The structures, made from potato starch, provide seedlings with protection from high-energy environments without limiting their growth. They break down over time, making way for the established plants to thrive.
Coastal wetlands, such as mangrove forests and saltmarshes, provide many benefits including protection from storm surges, and habitat for coastal wildlife. They also store atmospheric carbon, acting as a nature-based solution against climate change. However, coastal wetlands have been degraded and lost around the world and restoring them can be challenging.
Dr Stacey Trevathan-Tackett of Deakin University’s Blue Carbon Lab says that restoration efforts can be hampered by harsh environmental conditions that damage wetland plants at crucial early stages of their growth – making it important to constantly develop new methods to encourage growth.
“We are exploring new ways to help improve the success of restoration and recovery of wetlands,” Dr Trevathan-Tackett said in a press release. “This includes trialling new and creative techniques in different habitats and conditions, as well as working with local communities along the way.”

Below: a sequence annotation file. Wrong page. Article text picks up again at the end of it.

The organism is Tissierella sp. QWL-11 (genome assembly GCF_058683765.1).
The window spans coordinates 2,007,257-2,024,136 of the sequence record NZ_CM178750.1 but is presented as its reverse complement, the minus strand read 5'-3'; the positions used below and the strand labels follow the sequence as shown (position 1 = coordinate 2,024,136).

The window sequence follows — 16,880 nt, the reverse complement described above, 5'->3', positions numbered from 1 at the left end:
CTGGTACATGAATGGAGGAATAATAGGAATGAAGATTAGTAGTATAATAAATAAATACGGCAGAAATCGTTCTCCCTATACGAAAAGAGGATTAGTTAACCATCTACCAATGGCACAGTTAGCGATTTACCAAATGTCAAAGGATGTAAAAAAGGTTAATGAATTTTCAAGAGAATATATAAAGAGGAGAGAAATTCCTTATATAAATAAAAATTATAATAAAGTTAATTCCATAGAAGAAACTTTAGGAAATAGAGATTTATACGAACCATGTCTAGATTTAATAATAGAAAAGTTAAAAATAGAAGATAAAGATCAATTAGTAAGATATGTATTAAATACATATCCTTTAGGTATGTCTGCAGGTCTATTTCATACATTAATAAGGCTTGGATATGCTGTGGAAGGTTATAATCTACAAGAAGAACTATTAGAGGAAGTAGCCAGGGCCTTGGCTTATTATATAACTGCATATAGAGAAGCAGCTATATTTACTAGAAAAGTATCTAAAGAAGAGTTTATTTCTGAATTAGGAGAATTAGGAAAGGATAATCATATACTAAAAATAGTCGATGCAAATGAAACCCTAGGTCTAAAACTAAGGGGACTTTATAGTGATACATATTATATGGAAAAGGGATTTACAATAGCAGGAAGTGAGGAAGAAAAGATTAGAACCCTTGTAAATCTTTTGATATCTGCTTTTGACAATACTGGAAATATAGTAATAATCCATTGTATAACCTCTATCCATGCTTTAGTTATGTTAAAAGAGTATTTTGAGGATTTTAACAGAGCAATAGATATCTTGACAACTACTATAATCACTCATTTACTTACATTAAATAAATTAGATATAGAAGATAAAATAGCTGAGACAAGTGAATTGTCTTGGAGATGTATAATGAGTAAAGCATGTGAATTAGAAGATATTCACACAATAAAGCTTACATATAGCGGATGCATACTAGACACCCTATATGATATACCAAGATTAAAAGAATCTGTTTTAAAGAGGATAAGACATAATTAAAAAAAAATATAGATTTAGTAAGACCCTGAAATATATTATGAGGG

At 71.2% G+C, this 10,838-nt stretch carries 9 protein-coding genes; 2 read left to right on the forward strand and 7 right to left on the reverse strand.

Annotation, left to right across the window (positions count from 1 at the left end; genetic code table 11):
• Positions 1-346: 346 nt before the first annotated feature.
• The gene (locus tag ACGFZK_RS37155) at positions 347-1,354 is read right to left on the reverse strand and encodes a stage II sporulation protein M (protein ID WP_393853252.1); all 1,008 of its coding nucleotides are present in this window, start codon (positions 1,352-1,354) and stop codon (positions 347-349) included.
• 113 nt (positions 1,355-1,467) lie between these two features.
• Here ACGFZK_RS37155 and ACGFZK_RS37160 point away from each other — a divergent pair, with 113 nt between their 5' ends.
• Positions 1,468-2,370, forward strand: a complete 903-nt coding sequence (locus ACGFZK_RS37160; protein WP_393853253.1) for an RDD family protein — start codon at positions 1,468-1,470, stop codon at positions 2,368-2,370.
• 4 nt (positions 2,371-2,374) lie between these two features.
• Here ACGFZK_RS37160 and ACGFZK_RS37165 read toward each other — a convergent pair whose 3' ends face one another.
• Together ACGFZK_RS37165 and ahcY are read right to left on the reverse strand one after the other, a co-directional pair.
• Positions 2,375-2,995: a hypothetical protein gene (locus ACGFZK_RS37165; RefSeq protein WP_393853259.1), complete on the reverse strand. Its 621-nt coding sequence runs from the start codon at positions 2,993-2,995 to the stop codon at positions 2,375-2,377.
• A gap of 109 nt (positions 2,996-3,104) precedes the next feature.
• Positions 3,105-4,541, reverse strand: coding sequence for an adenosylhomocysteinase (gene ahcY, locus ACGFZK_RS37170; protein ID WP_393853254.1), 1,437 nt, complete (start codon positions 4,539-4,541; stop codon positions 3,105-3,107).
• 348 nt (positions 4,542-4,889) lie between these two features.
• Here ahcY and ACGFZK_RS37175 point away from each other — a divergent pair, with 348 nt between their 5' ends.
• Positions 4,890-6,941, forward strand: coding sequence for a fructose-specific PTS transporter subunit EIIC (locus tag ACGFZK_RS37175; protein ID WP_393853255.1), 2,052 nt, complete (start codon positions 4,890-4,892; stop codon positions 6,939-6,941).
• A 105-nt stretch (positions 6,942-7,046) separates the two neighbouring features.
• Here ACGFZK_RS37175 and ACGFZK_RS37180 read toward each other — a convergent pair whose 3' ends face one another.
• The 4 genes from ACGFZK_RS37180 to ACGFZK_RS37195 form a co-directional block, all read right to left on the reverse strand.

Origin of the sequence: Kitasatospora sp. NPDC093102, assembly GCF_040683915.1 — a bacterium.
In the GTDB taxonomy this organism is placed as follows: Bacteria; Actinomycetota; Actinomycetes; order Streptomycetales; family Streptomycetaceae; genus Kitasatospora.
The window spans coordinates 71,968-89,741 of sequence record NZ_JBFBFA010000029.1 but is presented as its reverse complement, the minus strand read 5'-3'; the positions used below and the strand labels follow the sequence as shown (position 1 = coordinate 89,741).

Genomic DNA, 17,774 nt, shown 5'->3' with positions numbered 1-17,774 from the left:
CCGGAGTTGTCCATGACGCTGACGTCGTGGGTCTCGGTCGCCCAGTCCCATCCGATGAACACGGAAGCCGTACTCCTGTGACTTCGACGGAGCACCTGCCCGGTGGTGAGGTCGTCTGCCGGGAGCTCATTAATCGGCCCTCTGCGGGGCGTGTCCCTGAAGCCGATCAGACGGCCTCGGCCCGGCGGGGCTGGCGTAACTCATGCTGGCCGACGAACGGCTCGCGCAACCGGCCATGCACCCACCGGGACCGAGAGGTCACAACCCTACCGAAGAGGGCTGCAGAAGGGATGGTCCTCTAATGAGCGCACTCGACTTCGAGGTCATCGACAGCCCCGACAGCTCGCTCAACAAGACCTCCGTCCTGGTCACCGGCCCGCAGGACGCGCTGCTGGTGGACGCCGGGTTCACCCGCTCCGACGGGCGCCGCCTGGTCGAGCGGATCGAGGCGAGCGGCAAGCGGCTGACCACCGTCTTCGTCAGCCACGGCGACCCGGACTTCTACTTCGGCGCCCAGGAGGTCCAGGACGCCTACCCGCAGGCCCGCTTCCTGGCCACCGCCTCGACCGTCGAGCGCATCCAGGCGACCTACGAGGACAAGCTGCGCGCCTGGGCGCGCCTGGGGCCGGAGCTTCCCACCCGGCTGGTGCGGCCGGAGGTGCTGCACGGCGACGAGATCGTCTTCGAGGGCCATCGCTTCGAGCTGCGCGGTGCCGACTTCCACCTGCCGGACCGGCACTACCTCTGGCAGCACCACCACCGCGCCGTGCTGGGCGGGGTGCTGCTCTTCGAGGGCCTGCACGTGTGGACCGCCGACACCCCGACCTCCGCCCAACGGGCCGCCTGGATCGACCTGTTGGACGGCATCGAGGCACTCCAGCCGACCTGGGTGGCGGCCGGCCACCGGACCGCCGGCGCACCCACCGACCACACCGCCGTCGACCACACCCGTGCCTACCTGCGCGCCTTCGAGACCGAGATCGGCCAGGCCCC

While mangrove seeds planted into these structures over the summer have started to sprout, researchers want to quantify survival and growth over time and determine how the novel approach is working and to make improvements along the way.
The project, titled Regenerating Our Coasts, is a three-year programme partnered with Beach Energy that focuses on research and outreach.
Beach’s CEO Morné Engelbrecht said: “Beach Energy is proud to partner with Deakin Uni’s Blue Carbon Lab to support research to help restore blue carbon ecosystems and accelerate coastal restoration. This is Beach’s largest ever environmental partnership and demonstrates our commitment to leaving a positive contribution to communities.”
“With the Regenerating Our Coasts programme, we are excited to see seedlings beginning to grow through the structures,” said Dr Trevathan-Tackett. “But they have a long way to go, and so do we in terms of trialling different approaches to maximise what this method can do.”
Not all coastal wetlands are the same, different environmental conditions, historical impacts, and even the types of plants and animals present influence the restoration success. With such diversity at play, the Blue Carbon Lab team aim to optimise these structures across different wetlands and plant species in Victoria’s Port Phillip Bay and Western Port Bay.
The trial site in Western Port has enlisted the help of citizen scientists, who will measure both the survival and growth of a batch of mangrove seedlings. The data collected as part of ongoing monitoring will help the researchers further develop restoration approaches at local mangrove sites.
“We see outreach as a vital part of the project,” said Dr Trevathan-Tackett. “Engaging with communities through education and knowledge-exchange means that more people understand the problem and support what we’re doing to solve it.
In turn, by getting involved in citizen science activities, they are contributing to research projects that will ultimately benefit restoration efforts,” Dr Trevathan-Tackett concluded.